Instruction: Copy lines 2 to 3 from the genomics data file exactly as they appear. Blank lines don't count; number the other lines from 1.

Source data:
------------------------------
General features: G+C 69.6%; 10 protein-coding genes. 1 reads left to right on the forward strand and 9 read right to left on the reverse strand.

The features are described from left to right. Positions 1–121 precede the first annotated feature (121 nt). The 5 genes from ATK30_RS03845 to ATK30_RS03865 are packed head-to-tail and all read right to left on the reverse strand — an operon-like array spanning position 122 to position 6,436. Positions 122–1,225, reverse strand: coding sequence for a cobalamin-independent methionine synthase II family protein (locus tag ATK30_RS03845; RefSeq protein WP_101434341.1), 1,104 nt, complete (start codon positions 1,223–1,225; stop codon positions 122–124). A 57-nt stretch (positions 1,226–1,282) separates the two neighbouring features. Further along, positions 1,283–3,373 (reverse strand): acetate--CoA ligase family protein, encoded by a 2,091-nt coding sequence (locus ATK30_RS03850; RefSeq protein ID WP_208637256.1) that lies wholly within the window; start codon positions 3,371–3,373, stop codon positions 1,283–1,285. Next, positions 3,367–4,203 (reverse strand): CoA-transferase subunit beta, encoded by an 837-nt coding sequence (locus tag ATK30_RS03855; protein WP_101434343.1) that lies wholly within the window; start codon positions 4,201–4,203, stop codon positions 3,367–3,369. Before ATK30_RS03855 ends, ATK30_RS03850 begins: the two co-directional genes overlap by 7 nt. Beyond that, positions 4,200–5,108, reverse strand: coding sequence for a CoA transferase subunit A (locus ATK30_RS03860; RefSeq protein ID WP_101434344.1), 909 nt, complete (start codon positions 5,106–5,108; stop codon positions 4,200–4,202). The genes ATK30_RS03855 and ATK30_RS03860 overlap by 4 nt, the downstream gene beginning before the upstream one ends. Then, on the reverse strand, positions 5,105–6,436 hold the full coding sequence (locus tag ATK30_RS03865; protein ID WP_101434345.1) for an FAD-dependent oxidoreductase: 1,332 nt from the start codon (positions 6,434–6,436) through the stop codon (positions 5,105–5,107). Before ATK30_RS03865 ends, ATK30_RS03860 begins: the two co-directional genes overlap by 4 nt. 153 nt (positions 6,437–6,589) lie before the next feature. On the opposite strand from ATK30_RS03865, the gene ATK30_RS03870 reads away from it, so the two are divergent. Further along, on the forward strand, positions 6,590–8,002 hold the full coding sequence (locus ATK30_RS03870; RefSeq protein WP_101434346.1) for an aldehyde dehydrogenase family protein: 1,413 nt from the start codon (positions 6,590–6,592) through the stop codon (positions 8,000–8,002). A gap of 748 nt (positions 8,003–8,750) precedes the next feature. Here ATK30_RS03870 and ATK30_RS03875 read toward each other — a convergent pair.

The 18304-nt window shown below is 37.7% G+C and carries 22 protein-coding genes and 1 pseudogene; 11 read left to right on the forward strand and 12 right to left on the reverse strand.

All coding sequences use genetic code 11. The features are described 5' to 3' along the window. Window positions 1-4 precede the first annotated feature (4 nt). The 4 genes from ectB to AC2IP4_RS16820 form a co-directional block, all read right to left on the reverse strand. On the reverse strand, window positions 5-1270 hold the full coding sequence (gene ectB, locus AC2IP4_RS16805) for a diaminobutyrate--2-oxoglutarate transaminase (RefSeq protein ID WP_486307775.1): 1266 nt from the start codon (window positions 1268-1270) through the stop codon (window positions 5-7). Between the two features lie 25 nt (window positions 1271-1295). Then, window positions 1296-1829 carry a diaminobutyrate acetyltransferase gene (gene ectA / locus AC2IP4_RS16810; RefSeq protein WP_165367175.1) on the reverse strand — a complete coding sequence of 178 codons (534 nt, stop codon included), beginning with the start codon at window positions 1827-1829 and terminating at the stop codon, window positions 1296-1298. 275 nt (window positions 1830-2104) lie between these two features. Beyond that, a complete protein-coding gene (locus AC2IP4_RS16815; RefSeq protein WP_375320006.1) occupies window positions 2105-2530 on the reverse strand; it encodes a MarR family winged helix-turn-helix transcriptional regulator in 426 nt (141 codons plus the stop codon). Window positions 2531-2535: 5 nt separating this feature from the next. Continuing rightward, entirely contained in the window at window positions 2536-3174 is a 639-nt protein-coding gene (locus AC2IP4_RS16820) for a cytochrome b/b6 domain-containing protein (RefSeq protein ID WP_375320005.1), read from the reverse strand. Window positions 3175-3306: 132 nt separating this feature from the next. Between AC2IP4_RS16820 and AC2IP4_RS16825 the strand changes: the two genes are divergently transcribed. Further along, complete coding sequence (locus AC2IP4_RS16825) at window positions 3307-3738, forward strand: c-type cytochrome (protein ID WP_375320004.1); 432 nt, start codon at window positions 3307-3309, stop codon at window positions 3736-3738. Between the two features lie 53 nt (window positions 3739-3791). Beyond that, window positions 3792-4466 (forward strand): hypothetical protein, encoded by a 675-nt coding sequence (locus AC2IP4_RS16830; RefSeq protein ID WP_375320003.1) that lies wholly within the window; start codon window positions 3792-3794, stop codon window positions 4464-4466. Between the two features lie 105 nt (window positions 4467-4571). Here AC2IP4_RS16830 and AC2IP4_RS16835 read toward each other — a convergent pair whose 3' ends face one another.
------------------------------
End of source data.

The features are described from left to right. Positions 1–121 precede the first annotated feature (121 nt). The 5 genes from ATK30_RS03845 to ATK30_RS03865 are packed head-to-tail and all read right to left on the reverse strand — an operon-like array spanning position 122 to position 6,436. Positions 122–1,225, reverse strand: coding sequence for a cobalamin-independent methionine synthase II family protein (locus tag ATK30_RS03845; RefSeq protein WP_101434341.1), 1,104 nt, complete (start codon positions 1,223–1,225; stop codon positions 122–124). A 57-nt stretch (positions 1,226–1,282) separates the two neighbouring features. Further along, positions 1,283–3,373 (reverse strand): acetate--CoA ligase family protein, encoded by a 2,091-nt coding sequence (locus ATK30_RS03850; RefSeq protein ID WP_208637256.1) that lies wholly within the window; start codon positions 3,371–3,373, stop codon positions 1,283–1,285. Next, positions 3,367–4,203 (reverse strand): CoA-transferase subunit beta, encoded by an 837-nt coding sequence (locus tag ATK30_RS03855; protein WP_101434343.1) that lies wholly within the window; start codon positions 4,201–4,203, stop codon positions 3,367–3,369. Before ATK30_RS03855 ends, ATK30_RS03850 begins: the two co-directional genes overlap by 7 nt. Beyond that, positions 4,200–5,108, reverse strand: coding sequence for a CoA transferase subunit A (locus ATK30_RS03860; RefSeq protein ID WP_101434344.1), 909 nt, complete (start codon positions 5,106–5,108; stop codon positions 4,200–4,202). The genes ATK30_RS03855 and ATK30_RS03860 overlap by 4 nt, the downstream gene beginning before the upstream one ends. Then, on the reverse strand, positions 5,105–6,436 hold the full coding sequence (locus tag ATK30_RS03865; protein ID WP_101434345.1) for an FAD-dependent oxidoreductase: 1,332 nt from the start codon (positions 6,434–6,436) through the stop codon (positions 5,105–5,107). Before ATK30_RS03865 ends, ATK30_RS03860 begins: the two co-directional genes overlap by 4 nt. 153 nt (positions 6,437–6,589) lie before the next feature. On the opposite strand from ATK30_RS03865, the gene ATK30_RS03870 reads away from it, so the two are divergent. Further along, on the forward strand, positions 6,590–8,002 hold the full coding sequence (locus ATK30_RS03870; RefSeq protein WP_101434346.1) for an aldehyde dehydrogenase family protein: 1,413 nt from the start codon (positions 6,590–6,592) through the stop codon (positions 8,000–8,002). A gap of 748 nt (positions 8,003–8,750) precedes the next feature. Here ATK30_RS03870 and ATK30_RS03875 read toward each other — a convergent pair.

The 18304-nt window shown below is 37.7% G+C and carries 22 protein-coding genes and 1 pseudogene; 11 read left to right on the forward strand and 12 right to left on the reverse strand.